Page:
+1, Walter, the only problem was the life of rechargeable batteries and the high cost of the spare ones...
There's a second complain, let me say, the connector, that I found very weak and fragile expecially now, if compared to the classical ones, that I bought several years later it's absolutely worst

the 25c is "my first love" in matter of calculator so that you can imagine my feelings when I turned it again on, twenty years later after a vinegar washing treatment and a alcaline cells adapting work
05-14-2014, 04:59 PM (This post was last modified: 05-14-2014 05:08 PM by Geoff Quickfall.)
Post: #72
 Geoff Quickfall Senior Member Posts: 701 Joined: Dec 2013
RE: Your First Handheld? Lloyd's space age!
My first in 75 and still have it!

My replacement in 77, and still have it (sold it to purchase the next one and found the owner who graciously gave it back to me 20years later!!

What did I buy? My 79 41C as I could afford it for university having made money as a bush float pilot:

Which gave rise to the 41CX in 84 for my MSc research

The 41C above has become my CL of today:

My backup to the CL is a 32K 42s and 34 with IR and clock mods.

And the occasional 71b for back-backup:

05-14-2014, 07:01 PM (This post was last modified: 05-14-2014 07:02 PM by Massimo Gnerucci.)
Post: #73
 Massimo Gnerucci Senior Member Posts: 1,872 Joined: Dec 2013
Geoff!!!

You know what Walter and me are going to ask, aren't you?

Greetings,
Massimo

-+×÷ ↔ left is right and right is wrong
05-14-2014, 07:26 PM
Post: #74
 Geoff Quickfall Senior Member Posts: 701 Joined: Dec 2013
Almost done,

Working on the final chapter and appendices,

Then the hard part, registering ISBN, number reserved, paper work to go!

Cheers,

Geoff
05-14-2014, 07:30 PM
Post: #75
 Massimo Gnerucci Senior Member Posts: 1,872 Joined: Dec 2013
(05-14-2014 07:26 PM)Geoff Quickfall Wrote:  Almost done,

Working on the final chapter and appendices,

Then the hard part, registering ISBN, number reserved, paper work to go!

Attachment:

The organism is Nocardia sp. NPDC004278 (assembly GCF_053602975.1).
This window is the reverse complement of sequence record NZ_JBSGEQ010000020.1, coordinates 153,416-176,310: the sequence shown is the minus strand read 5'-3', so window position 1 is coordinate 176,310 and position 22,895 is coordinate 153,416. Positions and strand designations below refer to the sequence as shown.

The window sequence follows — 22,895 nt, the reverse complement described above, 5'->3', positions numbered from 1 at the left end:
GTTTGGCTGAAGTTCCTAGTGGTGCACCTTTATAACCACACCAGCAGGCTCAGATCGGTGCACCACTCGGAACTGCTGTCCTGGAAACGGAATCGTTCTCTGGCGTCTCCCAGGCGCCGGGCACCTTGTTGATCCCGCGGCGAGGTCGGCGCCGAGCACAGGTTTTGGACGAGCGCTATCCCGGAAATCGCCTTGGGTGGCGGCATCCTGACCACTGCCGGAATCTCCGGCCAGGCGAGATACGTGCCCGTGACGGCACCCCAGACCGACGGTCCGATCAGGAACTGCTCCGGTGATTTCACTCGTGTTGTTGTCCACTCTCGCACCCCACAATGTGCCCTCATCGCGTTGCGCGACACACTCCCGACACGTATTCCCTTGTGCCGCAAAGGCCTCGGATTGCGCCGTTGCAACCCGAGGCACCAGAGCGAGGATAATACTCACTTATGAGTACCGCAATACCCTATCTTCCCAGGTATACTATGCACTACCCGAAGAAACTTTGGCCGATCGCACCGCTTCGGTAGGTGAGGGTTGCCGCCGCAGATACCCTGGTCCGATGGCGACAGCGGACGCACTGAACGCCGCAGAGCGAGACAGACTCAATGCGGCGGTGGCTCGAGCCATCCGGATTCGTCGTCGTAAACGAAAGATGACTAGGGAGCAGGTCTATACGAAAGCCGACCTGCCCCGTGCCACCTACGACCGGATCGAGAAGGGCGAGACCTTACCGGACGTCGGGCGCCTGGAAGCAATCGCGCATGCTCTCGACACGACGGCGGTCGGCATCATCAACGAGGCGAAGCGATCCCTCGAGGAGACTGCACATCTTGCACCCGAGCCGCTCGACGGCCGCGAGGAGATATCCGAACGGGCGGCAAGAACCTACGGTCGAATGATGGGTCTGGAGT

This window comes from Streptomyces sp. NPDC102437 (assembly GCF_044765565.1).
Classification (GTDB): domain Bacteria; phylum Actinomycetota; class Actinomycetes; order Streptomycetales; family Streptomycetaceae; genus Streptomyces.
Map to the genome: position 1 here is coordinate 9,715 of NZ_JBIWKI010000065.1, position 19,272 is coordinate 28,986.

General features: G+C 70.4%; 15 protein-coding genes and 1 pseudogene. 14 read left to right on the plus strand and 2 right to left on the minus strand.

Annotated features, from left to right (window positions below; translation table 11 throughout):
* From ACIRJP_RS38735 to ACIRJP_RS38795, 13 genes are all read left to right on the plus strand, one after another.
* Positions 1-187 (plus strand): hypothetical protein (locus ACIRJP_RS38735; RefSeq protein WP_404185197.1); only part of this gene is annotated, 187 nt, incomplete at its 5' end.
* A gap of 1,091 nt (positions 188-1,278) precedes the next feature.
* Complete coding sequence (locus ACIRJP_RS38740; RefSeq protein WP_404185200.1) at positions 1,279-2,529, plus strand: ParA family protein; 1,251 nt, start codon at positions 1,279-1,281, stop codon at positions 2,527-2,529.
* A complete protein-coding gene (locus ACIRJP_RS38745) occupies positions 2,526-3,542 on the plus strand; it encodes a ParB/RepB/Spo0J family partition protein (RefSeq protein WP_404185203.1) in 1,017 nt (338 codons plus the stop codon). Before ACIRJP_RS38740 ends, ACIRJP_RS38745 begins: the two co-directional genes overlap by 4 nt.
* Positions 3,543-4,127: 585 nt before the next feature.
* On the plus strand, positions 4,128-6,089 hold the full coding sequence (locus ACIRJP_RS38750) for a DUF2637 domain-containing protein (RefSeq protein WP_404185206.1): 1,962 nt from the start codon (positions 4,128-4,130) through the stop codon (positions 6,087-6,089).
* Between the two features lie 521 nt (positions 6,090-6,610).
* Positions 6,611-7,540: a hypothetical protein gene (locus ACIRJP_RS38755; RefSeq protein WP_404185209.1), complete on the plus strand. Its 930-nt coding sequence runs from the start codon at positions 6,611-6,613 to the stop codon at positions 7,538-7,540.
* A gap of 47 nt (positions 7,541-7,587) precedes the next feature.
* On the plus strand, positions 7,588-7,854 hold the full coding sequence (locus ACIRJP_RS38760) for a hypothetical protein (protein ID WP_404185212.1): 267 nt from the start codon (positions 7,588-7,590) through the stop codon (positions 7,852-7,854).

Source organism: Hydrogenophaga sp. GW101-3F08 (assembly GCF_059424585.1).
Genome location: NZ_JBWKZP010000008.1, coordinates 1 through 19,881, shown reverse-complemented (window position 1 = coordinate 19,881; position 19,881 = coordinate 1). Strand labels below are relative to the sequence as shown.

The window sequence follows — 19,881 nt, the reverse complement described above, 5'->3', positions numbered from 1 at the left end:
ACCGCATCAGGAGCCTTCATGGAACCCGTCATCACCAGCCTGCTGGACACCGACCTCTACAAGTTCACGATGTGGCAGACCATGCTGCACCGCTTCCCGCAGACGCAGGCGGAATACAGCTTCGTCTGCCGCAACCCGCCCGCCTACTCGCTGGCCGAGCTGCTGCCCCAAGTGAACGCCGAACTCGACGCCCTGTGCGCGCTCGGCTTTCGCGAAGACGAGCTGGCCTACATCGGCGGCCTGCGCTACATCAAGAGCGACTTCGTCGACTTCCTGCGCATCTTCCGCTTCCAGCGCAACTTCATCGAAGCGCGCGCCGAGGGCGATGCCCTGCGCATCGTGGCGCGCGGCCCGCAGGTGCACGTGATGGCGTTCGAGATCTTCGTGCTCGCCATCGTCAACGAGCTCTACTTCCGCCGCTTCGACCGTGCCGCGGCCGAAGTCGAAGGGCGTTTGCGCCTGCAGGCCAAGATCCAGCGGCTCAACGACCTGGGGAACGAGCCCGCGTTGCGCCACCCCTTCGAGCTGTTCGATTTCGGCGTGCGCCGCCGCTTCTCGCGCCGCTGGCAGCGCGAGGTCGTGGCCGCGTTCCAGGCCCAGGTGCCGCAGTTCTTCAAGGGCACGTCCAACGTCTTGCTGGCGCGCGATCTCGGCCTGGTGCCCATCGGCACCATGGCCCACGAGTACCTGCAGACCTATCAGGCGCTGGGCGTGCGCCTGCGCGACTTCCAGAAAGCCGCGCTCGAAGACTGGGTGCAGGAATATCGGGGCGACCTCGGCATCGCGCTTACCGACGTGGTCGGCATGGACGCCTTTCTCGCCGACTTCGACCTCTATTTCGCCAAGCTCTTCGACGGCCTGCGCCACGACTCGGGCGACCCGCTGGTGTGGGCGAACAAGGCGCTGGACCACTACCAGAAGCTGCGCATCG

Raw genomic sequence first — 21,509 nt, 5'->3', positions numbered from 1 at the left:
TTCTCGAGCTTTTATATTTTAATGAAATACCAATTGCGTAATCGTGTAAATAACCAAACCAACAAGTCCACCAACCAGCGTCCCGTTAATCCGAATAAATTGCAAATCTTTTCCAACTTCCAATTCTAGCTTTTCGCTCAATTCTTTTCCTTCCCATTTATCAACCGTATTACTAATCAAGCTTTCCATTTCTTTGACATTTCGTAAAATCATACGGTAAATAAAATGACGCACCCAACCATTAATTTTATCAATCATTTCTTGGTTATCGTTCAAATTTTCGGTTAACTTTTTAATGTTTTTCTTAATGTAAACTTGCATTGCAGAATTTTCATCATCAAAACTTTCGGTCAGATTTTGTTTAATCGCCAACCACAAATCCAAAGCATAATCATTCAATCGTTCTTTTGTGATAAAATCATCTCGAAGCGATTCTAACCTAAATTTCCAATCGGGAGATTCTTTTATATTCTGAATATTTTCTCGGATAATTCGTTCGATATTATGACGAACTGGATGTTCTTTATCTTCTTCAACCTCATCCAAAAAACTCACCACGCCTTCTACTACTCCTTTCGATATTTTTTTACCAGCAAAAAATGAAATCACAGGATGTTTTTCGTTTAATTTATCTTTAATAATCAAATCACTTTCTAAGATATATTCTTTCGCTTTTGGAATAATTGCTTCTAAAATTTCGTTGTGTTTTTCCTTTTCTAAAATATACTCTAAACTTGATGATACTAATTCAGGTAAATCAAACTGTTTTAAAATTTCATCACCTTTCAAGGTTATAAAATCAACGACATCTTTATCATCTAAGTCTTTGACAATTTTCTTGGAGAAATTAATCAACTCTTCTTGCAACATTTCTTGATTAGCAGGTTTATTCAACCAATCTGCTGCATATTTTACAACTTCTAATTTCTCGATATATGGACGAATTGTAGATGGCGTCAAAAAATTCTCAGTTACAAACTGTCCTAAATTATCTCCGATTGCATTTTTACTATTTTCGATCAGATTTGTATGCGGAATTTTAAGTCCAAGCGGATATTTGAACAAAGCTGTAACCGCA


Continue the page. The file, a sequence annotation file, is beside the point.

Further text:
Cheers,

Geoff

Music to my ears!

Thanks a lot Geoff.

Greetings,
Massimo

-+×÷ ↔ left is right and right is wrong
05-14-2014, 08:41 PM
Post: #76
 walter b On Vacation Posts: 1,957 Joined: Dec 2013
(05-14-2014 02:09 PM)Massimo Gnerucci Wrote:
(05-14-2014 02:03 PM)CosmicTruth Wrote:  National Semiconductor 4640 in 1977 and it cost about 350\$
a couple of years later I was going to buy a HP71b but bought a 41-c and a survey pack, it had just been released.

There was no HP 71B until 1984...

d;-)
05-14-2014, 08:45 PM
Post: #77
 walter b On Vacation Posts: 1,957 Joined: Dec 2013
(05-14-2014 07:26 PM)Geoff Quickfall Wrote:  Almost done,

Working on the final chapter and appendices,

Then the hard part, registering ISBN, number reserved, paper work to go!

We keep our fingers crossed. 2014 still?

d;-)
05-14-2014, 08:56 PM
Post: #78
 Massimo Gnerucci Senior Member Posts: 1,872 Joined: Dec 2013
(05-14-2014 08:41 PM)walter b Wrote:
(05-14-2014 02:09 PM)Massimo Gnerucci Wrote:  There was no HP 71B until 1984...

d;-)

A couple of years later than 1977 is not yet 1984...

Greetings,
Massimo

-+×÷ ↔ left is right and right is wrong
05-14-2014, 09:30 PM
Post: #79
 walter b On Vacation Posts: 1,957 Joined: Dec 2013
(05-14-2014 08:56 PM)Massimo Gnerucci Wrote:  A couple of years later than 1977 is not yet 1984...

Hmmh, what count a couple of years on a cosmic background?
05-14-2014, 09:42 PM (This post was last modified: 05-14-2014 09:49 PM by Massimo Gnerucci.)
Post: #80
 Massimo Gnerucci Senior Member Posts: 1,872 Joined: Dec 2013
(05-14-2014 09:30 PM)walter b Wrote:
(05-14-2014 08:56 PM)Massimo Gnerucci Wrote:  A couple of years later than 1977 is not yet 1984...

Hmmh, what count a couple of years on a cosmic background?

...said Walter the nitpicker...

Greetings,
Massimo

-+×÷ ↔ left is right and right is wrong